Serial rapist suspected of strangling Wash. guard

By George Tibbits

Associated Press

Published: Monday, Jan. 31 2011 5:46 p.m. MST

Cori Sundstedt is comforted by Ian Williams at the Candlelight Vigil held for Corrections Officer Jayme Biendl Sunday, Jan. 30, 2011 at the entrance of the Monroe Correctional Complex in Monroe, Wash. Sundstedt and Williams, who are Corrections Officers at the complex, were good friends with Biendl.

Sarah Weiser, AP Photo/The Herald

SEATTLE — An inmate suspected of strangling a female guard with a microphone cord in a prison chapel during an escape attempt is a rapist who once doused a woman in gasoline and set her on fire, raising more questions about why the officer was alone and unarmed at the time of the attack.

Two days after the death of 34-year-old Jayme Biendl, Gov. Chris Gregoire and the head of the state corrections department called for an outside investigation focused on whether there is adequate staff at the medium-security reformatory unit of the Monroe Correctional Complex about 30 miles northeast of Seattle.

"There's a lot of grief and sorrow, and I think there are probably pockets of anger as well," said Dan Pacholke, the Department of Corrections deputy director of prisons.

The suspect, Byron Scherf, had earned a spot as a chapel volunteer through more than a decade of good behavior. He told officers he was trying to escape when he was found in the chapel lobby after it was noticed he was missing.

Biendl's body was found an hour later, fully clothed and with no evidence of sexual assault. She had a two-way radio with an alarm, but prison officials don't know whether she tried to call for help.

Union officials questioned why Biendl, a nine-year veteran of the department, was alone after complaining to prison supervisors about being the only guard working in the chapel without anyone checking on her.

Recent budget cuts have forced staffing reductions and union members have been worried about the impact on safety, said Teamsters 117 spokeswoman Tracey Thompson.

Prison officials said staffing levels weren't down; just one person worked in the chapel for the past 15 years.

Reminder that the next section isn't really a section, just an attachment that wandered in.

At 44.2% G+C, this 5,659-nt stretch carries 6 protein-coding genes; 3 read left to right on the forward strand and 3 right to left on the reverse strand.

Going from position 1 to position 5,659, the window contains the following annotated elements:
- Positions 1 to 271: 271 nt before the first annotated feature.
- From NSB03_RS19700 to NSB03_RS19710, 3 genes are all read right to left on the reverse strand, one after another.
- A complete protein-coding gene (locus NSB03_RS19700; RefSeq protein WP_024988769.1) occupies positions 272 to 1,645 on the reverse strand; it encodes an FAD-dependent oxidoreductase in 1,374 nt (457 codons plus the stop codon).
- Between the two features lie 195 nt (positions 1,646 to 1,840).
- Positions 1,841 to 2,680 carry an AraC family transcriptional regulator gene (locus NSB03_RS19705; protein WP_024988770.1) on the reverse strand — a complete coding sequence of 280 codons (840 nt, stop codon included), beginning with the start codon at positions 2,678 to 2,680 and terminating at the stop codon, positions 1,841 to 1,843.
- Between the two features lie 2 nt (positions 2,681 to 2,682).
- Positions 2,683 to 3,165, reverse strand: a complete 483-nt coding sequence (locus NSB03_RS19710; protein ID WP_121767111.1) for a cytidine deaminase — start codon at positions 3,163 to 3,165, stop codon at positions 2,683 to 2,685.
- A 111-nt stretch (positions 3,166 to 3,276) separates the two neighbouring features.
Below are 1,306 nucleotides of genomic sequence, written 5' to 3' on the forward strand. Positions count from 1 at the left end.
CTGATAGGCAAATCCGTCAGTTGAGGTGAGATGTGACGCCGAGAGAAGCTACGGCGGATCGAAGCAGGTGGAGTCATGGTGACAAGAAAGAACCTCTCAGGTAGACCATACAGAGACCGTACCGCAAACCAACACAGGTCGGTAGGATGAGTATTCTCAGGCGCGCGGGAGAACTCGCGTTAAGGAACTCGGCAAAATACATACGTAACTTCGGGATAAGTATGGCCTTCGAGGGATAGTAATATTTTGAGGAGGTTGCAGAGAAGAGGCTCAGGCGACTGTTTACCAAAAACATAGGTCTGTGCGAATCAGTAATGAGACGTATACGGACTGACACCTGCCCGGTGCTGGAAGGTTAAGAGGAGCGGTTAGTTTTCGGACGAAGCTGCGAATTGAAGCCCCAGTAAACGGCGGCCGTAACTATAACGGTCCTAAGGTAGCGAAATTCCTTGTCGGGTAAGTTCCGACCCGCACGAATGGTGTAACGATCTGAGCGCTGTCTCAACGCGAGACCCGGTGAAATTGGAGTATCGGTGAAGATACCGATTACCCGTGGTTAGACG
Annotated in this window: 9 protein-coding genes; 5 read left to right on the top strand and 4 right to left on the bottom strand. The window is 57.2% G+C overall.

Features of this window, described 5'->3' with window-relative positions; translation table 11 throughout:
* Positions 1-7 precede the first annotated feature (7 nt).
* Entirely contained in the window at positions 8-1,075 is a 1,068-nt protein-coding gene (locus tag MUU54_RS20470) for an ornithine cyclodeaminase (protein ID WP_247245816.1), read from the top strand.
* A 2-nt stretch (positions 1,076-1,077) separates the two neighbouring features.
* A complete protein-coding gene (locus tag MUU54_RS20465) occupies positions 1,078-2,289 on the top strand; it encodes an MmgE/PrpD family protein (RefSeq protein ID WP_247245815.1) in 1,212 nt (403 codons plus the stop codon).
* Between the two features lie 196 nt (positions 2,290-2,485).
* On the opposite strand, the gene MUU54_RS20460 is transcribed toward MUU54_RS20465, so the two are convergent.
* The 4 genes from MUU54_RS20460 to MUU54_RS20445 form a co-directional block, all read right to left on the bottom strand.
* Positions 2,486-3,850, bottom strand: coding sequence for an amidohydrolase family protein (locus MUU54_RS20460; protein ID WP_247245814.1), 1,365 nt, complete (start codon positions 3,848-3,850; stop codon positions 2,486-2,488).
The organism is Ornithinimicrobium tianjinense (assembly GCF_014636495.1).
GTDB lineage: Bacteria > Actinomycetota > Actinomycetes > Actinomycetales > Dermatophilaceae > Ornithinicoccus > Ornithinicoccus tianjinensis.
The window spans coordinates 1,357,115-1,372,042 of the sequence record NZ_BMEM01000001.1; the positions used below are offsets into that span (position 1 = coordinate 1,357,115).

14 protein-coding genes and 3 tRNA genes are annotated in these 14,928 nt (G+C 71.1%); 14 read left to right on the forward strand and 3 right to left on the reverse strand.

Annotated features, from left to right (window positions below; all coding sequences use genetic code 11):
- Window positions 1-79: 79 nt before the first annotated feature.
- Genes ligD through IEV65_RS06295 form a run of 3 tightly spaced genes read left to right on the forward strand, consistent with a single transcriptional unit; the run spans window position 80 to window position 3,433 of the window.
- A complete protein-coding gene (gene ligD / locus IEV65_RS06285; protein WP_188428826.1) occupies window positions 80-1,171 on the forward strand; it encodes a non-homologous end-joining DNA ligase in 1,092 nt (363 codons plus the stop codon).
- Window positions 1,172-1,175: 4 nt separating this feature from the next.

Guards always have been outnumbered by inmates, and prisons are full of people who have committed crimes as bad or worse as Scherf's, Pacholke said. Budget cuts have forced hiring freezes among administrative and support personnel, officials said, but there's been no reduction in the number of "front-line" officers.

Scherf was sentenced to life in prison without the possibility of parole in 1997 in the kidnapping and rape two years earlier of a 37-year-old real estate agent near Spangle, 17 miles south of Spokane. Prosecutors said he told the woman he wanted to look at a home for sale, then he forced her at gunpoint into the trunk of his car and later raped her and threatened to kill her and her daughter if she reported the attack. He was arrested several days later in Post Falls, Idaho.

It was his second conviction for rape. In 1981, he was convicted of raping a Pierce County woman before dousing her with gasoline, binding her and setting her on fire. She escaped through a second-story window.

Scherf was paroled in 1993, and despite parole violations that included possession of pornography, the state maintained Scherf "was in substantial compliance" with his parole terms. He remained free until the 1995 kidnapping and rape.

Previously, in 1978, Scherf was convicted of second-degree assault in Pierce County and paroled after serving two years of a 10-year sentence.

During his latest stint in prison, he had not had a serious infraction since 2001, had a prison job, wasn't in a gang and had earned privileges for good conduct, Pacholke said. Everything seemed to indicate he was "serving his incarceration in an acceptable fashion," he said.

However, he said that did little to comfort prison staff trying to cope with their "tremendous sorrow" at the loss of a personable young woman who in 2008 had been named Monroe's corrections officer of the year.

Gregoire said Monday that in addition to the standard department review, she has asked for an outside review by federal officials at the National Institute of Corrections.

The 800-inmate unit was locked down and could stay that way the rest of the week as the criminal investigation continues, Pacholke said.

Associated Press Writer Curt Woodward contributed from Olympia.

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